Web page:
NASA satellite images of Ukraine by night show how many areas have been plunged into darkness as Russia’s attack continues to devastate the country - with even some of the largest cities appearing much dimmer.
An image taken on 7 February shows what Ukraine looked light at night before Russia invaded later that month, with large clusters of light visible in areas like Kyiv – the capital and most populated city.
According to Sky, some white lights look slightly muted or blurred compared to others, but this is due to cloud cover.
Another satellite shot taken on 7 March paints a very different picture, with fewer visible light sources - even in some of the country’s largest cities.
As Sky reports, the southern coast of Ukraine has seen a great deal of fighting, being a key target for Russia – particularly around Kherson and Mykolaiv.
In the satellite images, lights around Mykolaiv have almost completely disappeared.
Kherson, meanwhile, also has a very small level of visible light at night.
While Odesa has not been under the same degree of attack as Kherson and Mykolaiv, lights in the normally busy tourist hotspot have also dwindled significantly.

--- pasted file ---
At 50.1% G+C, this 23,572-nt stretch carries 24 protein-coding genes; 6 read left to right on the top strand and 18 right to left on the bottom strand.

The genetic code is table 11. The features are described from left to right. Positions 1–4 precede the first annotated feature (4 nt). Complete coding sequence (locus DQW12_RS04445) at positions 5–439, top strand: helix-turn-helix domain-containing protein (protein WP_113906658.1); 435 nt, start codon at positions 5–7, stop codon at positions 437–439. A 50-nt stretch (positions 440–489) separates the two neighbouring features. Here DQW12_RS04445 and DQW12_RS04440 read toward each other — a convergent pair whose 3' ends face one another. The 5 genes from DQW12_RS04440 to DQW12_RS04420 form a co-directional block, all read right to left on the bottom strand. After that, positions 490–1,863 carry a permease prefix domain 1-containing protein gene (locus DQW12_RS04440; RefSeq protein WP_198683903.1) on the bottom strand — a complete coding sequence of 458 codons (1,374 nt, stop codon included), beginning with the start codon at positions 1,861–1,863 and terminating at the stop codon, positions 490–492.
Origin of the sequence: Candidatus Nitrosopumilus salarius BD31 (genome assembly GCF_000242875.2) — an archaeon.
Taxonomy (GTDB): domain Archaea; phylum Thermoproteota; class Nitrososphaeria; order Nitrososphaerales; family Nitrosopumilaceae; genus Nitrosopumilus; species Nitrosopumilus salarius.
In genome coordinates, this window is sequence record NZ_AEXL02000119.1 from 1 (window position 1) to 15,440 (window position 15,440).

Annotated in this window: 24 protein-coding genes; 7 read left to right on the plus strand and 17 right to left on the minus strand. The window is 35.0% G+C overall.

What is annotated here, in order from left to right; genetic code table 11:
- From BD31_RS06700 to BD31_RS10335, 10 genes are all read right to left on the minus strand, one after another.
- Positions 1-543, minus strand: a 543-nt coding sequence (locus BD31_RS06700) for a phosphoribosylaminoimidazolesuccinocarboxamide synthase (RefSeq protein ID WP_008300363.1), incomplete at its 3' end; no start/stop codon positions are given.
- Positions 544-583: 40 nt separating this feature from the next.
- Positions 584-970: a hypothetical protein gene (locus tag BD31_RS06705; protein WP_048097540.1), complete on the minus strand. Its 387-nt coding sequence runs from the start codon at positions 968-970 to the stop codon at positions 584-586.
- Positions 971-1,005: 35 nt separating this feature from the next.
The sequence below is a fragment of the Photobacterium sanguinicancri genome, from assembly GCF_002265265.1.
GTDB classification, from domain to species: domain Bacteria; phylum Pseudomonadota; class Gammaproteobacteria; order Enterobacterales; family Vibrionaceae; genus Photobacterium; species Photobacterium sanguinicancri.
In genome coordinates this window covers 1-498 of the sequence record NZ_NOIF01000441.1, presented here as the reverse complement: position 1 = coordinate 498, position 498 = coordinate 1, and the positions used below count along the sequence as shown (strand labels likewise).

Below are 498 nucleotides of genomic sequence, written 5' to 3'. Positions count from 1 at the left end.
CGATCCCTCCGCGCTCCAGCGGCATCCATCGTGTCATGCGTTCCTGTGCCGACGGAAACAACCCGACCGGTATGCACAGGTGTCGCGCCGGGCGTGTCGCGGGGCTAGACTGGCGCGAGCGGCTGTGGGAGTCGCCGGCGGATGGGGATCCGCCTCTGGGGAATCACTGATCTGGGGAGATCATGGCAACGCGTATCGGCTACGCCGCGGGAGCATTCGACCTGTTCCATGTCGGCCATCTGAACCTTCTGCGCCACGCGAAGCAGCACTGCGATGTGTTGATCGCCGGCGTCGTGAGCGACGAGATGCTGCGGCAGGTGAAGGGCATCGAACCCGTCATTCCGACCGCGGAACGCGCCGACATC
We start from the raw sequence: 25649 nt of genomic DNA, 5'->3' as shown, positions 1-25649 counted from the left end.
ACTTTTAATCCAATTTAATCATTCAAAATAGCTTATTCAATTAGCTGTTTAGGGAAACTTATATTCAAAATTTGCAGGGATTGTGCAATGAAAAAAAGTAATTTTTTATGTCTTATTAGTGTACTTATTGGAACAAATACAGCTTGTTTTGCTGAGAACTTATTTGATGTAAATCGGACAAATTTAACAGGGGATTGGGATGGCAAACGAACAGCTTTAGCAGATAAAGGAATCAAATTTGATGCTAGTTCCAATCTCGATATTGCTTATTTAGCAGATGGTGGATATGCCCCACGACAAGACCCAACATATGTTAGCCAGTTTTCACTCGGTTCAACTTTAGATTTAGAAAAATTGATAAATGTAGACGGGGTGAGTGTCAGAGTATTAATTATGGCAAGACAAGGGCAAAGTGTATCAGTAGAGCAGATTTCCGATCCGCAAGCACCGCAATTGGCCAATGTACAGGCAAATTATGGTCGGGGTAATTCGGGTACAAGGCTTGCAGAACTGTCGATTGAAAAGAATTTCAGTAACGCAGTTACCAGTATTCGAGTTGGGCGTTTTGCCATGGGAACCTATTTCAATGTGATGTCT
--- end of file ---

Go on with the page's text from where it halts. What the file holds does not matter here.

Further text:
Scientist Julien Chimot shared some of the NASA images on Twitter, saying they 'terrified' him.
He said: “I am usually a big fan of @NASAEarth #VIIRS night light images. But these days, I am terrified.
“From early February (left pic) to early March (right pic), a big dark hole has appeared in #Europe #Ukraine. Let [us] remember how lucky we are tonight to be able to turn on our lights.”
I am usually a big fan of @NASAEarth #VIIRS night light images. But these days, I am terrified.— 🇺🇦Julien Chimot 🇪🇺🌍🌋🛰️🔥⛵ (@JChimotScience) March 7, 2022
From early February (left pic) to early March (right pic), a big dark hole has appeared in #Europe #Ukraine.
Let remember how lucky we are tonight to be able to turn on our lights. pic.twitter.com/pnaM8qOPVy
Earlier this week, as bombs continued to rain down on the Ukrainian capital, President Volodymyr Zelenskyy shared a video online to prove that he was still working from his office in Kyiv.
Previous media reports had suggested that Zelenskyy had gone into hiding, but in a clip shot from his Bankova Street office, the Ukrainian leader said he will stay for 'as long as necessary' and that his team is by his side.
"Our office, Monday evening," he said.
"We get used to saying that Monday is a tough day. We have a war in the country, so every day is Monday."
Zelenskyy could be seen marching through the corridors before sitting behind his desk to issue a clear message: he isn't going anywhere.
"I am staying here in Kyiv, on Bankova street. I am not afraid of anyone. And I will stay as long as it takes to win our patriotic war."
Featured Image Credit: NASA